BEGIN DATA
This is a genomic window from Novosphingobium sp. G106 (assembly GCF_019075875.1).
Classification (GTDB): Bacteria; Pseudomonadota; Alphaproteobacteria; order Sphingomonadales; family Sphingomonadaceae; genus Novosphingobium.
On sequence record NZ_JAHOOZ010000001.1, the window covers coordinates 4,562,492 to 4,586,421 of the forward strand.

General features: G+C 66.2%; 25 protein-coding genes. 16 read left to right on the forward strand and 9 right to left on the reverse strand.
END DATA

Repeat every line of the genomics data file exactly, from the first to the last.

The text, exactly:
This is a genomic window from Novosphingobium sp. G106 (assembly GCF_019075875.1).
Classification (GTDB): Bacteria; Pseudomonadota; Alphaproteobacteria; order Sphingomonadales; family Sphingomonadaceae; genus Novosphingobium.
On sequence record NZ_JAHOOZ010000001.1, the window covers coordinates 4,562,492 to 4,586,421 of the forward strand.

General features: G+C 66.2%; 25 protein-coding genes. 16 read left to right on the forward strand and 9 right to left on the reverse strand.